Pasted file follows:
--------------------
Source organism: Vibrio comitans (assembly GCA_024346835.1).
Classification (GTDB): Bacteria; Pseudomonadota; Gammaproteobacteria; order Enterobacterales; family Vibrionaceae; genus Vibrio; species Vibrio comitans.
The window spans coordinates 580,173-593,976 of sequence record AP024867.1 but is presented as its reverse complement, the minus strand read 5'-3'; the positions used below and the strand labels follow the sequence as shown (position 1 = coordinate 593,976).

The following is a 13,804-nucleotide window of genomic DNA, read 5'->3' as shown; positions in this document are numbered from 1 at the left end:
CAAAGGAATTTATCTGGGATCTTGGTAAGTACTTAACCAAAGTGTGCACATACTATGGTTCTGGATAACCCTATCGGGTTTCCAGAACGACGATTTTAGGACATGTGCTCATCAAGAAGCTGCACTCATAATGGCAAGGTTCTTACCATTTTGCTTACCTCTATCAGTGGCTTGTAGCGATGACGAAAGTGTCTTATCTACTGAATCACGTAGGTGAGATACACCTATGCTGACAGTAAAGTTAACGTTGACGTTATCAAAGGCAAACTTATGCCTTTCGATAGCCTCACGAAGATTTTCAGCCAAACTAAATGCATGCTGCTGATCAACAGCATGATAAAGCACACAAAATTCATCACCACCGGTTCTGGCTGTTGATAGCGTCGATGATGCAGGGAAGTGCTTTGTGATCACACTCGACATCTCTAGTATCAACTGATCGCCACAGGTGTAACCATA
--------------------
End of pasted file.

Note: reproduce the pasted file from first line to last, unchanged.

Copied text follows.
Source organism: Vibrio comitans (assembly GCA_024346835.1).
Classification (GTDB): Bacteria; Pseudomonadota; Gammaproteobacteria; order Enterobacterales; family Vibrionaceae; genus Vibrio; species Vibrio comitans.
The window spans coordinates 580,173-593,976 of sequence record AP024867.1 but is presented as its reverse complement, the minus strand read 5'-3'; the positions used below and the strand labels follow the sequence as shown (position 1 = coordinate 593,976).

The following is a 13,804-nucleotide window of genomic DNA, read 5'->3' as shown; positions in this document are numbered from 1 at the left end:
CAAAGGAATTTATCTGGGATCTTGGTAAGTACTTAACCAAAGTGTGCACATACTATGGTTCTGGATAACCCTATCGGGTTTCCAGAACGACGATTTTAGGACATGTGCTCATCAAGAAGCTGCACTCATAATGGCAAGGTTCTTACCATTTTGCTTACCTCTATCAGTGGCTTGTAGCGATGACGAAAGTGTCTTATCTACTGAATCACGTAGGTGAGATACACCTATGCTGACAGTAAAGTTAACGTTGACGTTATCAAAGGCAAACTTATGCCTTTCGATAGCCTCACGAAGATTTTCAGCCAAACTAAATGCATGCTGCTGATCAACAGCATGATAAAGCACACAAAATTCATCACCACCGGTTCTGGCTGTTGATAGCGTCGATGATGCAGGGAAGTGCTTTGTGATCACACTCGACATCTCTAGTATCAACTGATCGCCACAGGTGTAACCATA